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Faceless philanthropy fosters fuzzy feelings

<p>A kettle on display as Salvation Army Elgin Corps celebrate the start of the holiday season at their Red Kettle Campaign Kick-Off Ceremony at Otto Engineering in Carpentersville. November 14, 2012. | John Konstantaras~For Sun-Times Media</p>

A kettle on display as Salvation Army Elgin Corps celebrate the start of the holiday season at their Red Kettle Campaign Kick-Off Ceremony at Otto Engineering in Carpentersville. November 14, 2012. | John Konstantaras~For Sun-Times Media

Call it dumb luck.

It might not be a common experience, but Friday the 13th tends to go pretty well for me. Maybe I just stubbornly make it go that way, determined not to let a number on the calendar arbitrarily chart the course of a day. Or maybe I’m just stupidly fortunate.

Regardless, this Friday is what I hope will be a red-letter day for the bell ringers around here.

You may already know that there’s an extra dash of magic to the holiday season in Naperville. It comes in the form of an impressive piece of gold that someone quietly slips into a Salvation Army kettle, asking for no acknowledgment, seeking no thanks. It feels safe to call it a bit of a tradition, after it happened for the third year in a row last week, when a South African gold Krugerrand worth about $1,300 once again turned up in the pot outside Casey’s Foods, at Gartner Road and Washington Street in Naperville.

And now, yet another benefactor who shall not be named has returned. This benevolent backer — who anonymously slipped some $20,000 into various kettles around town last year, Salvation Army people say — has again pledged to match all Red Kettle donations up to $5,000 at Casey’s, the neighboring Trader Joe’s store and the Jewel at Boughton and Weber roads in Bolingbrook.

That’s it. You toss in a dime, and so will the silent St. Nick. Quarter? Done. Krugerrand? Bring it on.

It could be just me being a Christmas-season sap, but this display of magnanimity just fills my heart with joy. We live in a time when it’s considered perfectly normal and acceptable to share every miniscule accomplishment through one social medium or another, giving the world an extreme close up of what we had for lunch, the latest cute thing our kid said, or just how agile we are when it comes to patting ourselves on the back.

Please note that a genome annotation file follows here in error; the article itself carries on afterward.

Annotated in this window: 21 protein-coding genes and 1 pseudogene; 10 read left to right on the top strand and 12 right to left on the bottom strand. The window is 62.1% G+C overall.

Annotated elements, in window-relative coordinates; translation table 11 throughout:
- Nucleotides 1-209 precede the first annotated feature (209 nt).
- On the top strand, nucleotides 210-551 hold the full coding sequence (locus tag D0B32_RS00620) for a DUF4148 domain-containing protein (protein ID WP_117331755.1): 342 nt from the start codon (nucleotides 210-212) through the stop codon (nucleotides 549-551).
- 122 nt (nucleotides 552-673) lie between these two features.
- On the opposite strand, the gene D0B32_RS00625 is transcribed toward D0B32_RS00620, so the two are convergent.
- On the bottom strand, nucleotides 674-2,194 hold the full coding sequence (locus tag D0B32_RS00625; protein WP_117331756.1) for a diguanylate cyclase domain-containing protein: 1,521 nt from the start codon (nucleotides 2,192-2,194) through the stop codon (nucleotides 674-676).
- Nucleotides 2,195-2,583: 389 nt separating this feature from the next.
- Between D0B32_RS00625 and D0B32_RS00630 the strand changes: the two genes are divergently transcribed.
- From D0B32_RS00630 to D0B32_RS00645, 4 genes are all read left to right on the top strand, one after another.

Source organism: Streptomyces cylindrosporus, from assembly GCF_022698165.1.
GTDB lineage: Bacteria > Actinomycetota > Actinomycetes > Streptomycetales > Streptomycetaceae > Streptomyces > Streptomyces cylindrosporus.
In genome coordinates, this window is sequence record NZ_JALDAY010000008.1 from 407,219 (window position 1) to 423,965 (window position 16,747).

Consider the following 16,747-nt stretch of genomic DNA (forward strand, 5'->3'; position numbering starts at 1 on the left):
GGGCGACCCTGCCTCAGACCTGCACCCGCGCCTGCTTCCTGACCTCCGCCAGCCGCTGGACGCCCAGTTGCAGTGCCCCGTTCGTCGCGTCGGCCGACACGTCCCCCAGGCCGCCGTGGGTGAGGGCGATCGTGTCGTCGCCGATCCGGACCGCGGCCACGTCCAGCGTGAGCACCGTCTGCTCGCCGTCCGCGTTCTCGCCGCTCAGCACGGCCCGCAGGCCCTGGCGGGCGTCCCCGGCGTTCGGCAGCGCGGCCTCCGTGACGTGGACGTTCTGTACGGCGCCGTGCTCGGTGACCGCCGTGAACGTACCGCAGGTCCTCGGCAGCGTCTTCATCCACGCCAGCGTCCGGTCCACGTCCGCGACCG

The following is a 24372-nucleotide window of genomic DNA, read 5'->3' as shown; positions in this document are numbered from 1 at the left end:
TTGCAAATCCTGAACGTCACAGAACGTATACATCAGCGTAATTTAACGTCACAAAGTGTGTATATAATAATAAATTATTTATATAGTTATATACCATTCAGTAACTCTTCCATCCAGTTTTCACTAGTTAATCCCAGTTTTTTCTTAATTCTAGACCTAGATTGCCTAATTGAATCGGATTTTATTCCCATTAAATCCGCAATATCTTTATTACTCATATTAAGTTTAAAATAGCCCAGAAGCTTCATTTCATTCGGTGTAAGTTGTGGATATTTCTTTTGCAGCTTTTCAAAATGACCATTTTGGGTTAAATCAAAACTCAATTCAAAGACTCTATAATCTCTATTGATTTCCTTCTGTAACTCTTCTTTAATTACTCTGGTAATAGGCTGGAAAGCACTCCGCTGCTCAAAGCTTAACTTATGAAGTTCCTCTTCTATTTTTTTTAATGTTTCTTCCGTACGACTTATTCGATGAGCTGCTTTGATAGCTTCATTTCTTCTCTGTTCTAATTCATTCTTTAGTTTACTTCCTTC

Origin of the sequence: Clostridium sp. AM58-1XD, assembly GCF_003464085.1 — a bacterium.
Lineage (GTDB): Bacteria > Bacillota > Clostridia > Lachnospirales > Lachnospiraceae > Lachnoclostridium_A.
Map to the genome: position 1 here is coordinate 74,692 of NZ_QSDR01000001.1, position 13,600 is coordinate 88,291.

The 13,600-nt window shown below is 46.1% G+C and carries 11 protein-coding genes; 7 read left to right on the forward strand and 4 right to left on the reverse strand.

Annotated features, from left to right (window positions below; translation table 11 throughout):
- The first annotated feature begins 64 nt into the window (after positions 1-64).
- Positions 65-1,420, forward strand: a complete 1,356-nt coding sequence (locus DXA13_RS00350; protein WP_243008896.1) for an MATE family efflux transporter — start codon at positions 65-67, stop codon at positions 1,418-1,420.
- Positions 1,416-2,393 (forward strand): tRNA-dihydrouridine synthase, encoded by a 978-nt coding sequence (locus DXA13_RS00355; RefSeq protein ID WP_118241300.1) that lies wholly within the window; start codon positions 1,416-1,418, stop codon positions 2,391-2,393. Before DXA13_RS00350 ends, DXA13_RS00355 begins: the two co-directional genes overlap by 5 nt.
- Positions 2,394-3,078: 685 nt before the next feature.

In contrast, these donors don’t want anybody to know who they are. No. One. How cool is that?

Their quiet generosity couldn’t come at a better time.

Because Thanksgiving this year landed on the latest possible date for the fourth Thursday in November, we were thrust into relative last-minute mode on the holiday season. Salvation Army officials around here say that’s mostly why their donations are down by around 8 percent compared to last year’s progress. They’ve a ways to go yet to reach the $13 million goal set for this year.

The giving goes far: across the metro Chicago region, the agency served more than 106,000 people during the 2012 holiday season. In the past year it served up some 1.5 million meals, lent emergency help to 118,000 people in crisis, and provided 23,500 days of child care so parents could find work or go to their jobs.

I know I just nagged you last week about sharing your good fortune, and all the many ways that make it pretty much impossible not to give something away to someone you don’t know somewhere. This is a much more straightforward plea. It’s not complicated, and it’s not like you have to make the time to sit down with the checkbook and then dig up a stamp. Just reach into your pocket the next time you breeze past that pleasant person clanging the bell alongside the iconic red vessel, and drop in some dough. A cheery “Merry Christmas!” or seasonal greeting of your choice wouldn’t be a bad thing to toss into the mix as well.

If you’d love to help but would rather give remotely than brave the brutal cold, you can go to www.salarmychicago.org or call 800-825-2769. Call it a virtual “Merry Christmas.”

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